The Search for Happiness

At this writing, I am reading a book by Natalie Goldberg called The True Secret of Writing.  On page 34, she talks about when she was in college, she studied Descartes, Bergson, James, Kant, Socratres, or as she puts it, “The full gamut of dead white Western men.” The essence of each reading was the question of happiness:  How to get it?  How to keep it?

A QUICK FIX:
I know in the past, when things went wrong, I wanted to fix it as soon as possible – to be happy again.  My thinking was that if I was struggling, I had made a wrong decision and therefore, had to fix it right away.  Or if someone died and it made me sad, then it was my responsibility to try to be happy again.  On the surface, this seems like the logical choice doesn’t it?  We all want to be happy.  And why not, happiness feels great.  But the truth is, bad things happen in the world every day to each and every one of us, and yes, we want to be happy again.  We may do it by having a drink to numb the pain, or perhaps even turn to drugs, sex, religion or just plain run away from our pain, either physically or psychologically.  This can’t be good.  The pain is still there, just like when the sun is hidden behind the clouds, it doesn’t mean that the sun has disappeared.  It’s still there, unseen, like our pain and suffering.  If that is the case, then perhaps we need to learn how to sit with our pain.

PAIN IS LIKE A BRIDGE:
We live in a world of constant distractions and instant fixes.  We haven’t got the time to sit with our pain.  Yet, without pain and suffering, we can’t recognize joy.  For joy is all we would have.  Pain and suffering are like a bridge, we can either walk across it to the other side, or we can blow that bridge up and never get past it.  There is also the option to live with the bridge in front of you until you are ready to cross over.

WHY WE SUFFER:
It has been my experience that those things in life that we are not ready to face, will come up again and again until we are ready to get past it.  Why?  I believe it’s because this is part of our life’s journey.  The obstacles we must overcome are part of the map of our lives that take us ever forward.  The journey never ends, except maybe in death, and maybe not even then.  So, I think that it would be in our best interests to accept each bump in the road, or to use my present analogy, to cross the bridge to the other side if we are to move forward in life.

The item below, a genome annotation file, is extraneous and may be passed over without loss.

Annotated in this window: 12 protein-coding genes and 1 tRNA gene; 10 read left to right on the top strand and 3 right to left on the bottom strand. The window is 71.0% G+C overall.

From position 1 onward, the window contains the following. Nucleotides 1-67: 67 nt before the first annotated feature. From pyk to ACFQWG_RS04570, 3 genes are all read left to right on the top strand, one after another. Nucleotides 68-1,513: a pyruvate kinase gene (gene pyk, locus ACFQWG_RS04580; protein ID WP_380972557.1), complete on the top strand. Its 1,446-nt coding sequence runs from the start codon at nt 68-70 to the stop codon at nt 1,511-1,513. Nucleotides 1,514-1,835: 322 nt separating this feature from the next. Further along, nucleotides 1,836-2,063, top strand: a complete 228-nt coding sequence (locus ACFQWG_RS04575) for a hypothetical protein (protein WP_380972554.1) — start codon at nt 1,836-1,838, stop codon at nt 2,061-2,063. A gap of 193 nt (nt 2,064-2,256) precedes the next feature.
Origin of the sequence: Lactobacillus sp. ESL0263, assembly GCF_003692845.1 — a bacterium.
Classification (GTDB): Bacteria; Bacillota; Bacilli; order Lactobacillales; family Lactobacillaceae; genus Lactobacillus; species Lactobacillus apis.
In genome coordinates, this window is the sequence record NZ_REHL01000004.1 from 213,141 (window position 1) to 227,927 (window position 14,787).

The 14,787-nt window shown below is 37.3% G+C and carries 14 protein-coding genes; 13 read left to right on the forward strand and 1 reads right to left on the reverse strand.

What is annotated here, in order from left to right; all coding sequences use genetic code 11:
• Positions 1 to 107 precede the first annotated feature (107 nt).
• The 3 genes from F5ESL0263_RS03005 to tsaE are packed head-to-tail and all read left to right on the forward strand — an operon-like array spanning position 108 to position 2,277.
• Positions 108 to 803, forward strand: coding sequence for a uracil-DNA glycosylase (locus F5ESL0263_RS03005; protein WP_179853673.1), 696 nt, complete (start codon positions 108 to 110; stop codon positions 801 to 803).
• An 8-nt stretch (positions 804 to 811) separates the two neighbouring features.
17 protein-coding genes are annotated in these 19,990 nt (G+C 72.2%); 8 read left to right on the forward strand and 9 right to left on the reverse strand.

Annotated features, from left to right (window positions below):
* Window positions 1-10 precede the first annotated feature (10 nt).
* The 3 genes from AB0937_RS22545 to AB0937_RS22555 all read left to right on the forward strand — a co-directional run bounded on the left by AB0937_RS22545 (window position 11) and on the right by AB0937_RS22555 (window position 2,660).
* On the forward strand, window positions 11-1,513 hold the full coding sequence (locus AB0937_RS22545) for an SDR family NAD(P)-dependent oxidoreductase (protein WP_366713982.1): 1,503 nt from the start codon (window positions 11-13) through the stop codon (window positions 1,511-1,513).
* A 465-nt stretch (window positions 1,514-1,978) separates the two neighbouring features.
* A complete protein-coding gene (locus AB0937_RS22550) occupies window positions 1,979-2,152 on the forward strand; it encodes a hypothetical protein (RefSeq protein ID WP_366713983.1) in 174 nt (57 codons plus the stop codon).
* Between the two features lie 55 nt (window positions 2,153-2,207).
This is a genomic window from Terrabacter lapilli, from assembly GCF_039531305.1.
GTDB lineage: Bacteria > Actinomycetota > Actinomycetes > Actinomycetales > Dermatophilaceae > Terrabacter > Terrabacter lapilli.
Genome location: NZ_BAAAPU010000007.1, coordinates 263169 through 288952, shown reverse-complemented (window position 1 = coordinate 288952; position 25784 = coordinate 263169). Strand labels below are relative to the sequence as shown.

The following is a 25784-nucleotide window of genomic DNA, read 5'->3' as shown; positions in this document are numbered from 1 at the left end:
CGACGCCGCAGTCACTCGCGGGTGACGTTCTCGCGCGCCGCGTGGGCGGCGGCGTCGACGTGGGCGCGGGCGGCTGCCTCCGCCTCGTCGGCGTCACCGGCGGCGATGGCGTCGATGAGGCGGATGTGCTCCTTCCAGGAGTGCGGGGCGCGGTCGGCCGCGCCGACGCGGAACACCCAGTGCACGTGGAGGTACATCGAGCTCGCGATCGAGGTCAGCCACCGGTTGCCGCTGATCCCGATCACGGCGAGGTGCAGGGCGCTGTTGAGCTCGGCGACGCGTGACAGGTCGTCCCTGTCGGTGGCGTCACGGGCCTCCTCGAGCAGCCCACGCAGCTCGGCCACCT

ARE YOU READY?
There’s a quote that says, “Enjoy the journey.”  Interesting, it talks about joy or happiness, as in, “Be happy on the journey.”  Perhaps we need to change that to “Be present for the journey.”  Every part of the journey.  The good and the bad.  Because we can’t have one without the other.  And as much as we’d like to, we can try, but we can’t run away from the pain and suffering that is an integral part of all our lives. It will be waiting until you are ready for healing.

SOMETHING TO THINK ABOUT:
For Goldberg, happiness is just a thing that shows up unannounced.  For others, happiness is a choice we make.  But I wonder, is it happiness we’re really looking for, or peace?  Peace in the midst of our sorrow?  Peace in the midst of our losses?  Peace in the midst of war?  For isn’t peace something that we carry inside?  Something that co-habitates with all life’s experiences?  I don’t know the answer.  But the question is certainly worth pondering.

Categories: Memoir

2 Comments

  • Nancy Broadley

    Wow! This has given me great food for thought. Is it that we are all looking for peace? In my life I take that one or two steps further, peace, simplicity in all things and contentment. Happiness is fleeting, it will come and it will go…but the basics…being present, simplicity, peace and contentment will carry with you no matter the environment or situation…thank you for writing this wonderful blog…I enjoyed it tremendously and love it when I can read something…and then say…aha! Yes!

    March 14, 2017 at 3:12 pm Reply
    • Gillian Andrews

      It sounds like we appreciate the same things: simplicity, peace, contentment. I’m sure you get plenty of that living in a cabin in the woods. Solitude is not an easy thing to embrace in this day and age when where are so many distractions. That’s why we have to find it within ourselves. Thanks for your thoughtful comments.

      March 15, 2017 at 10:39 am Reply

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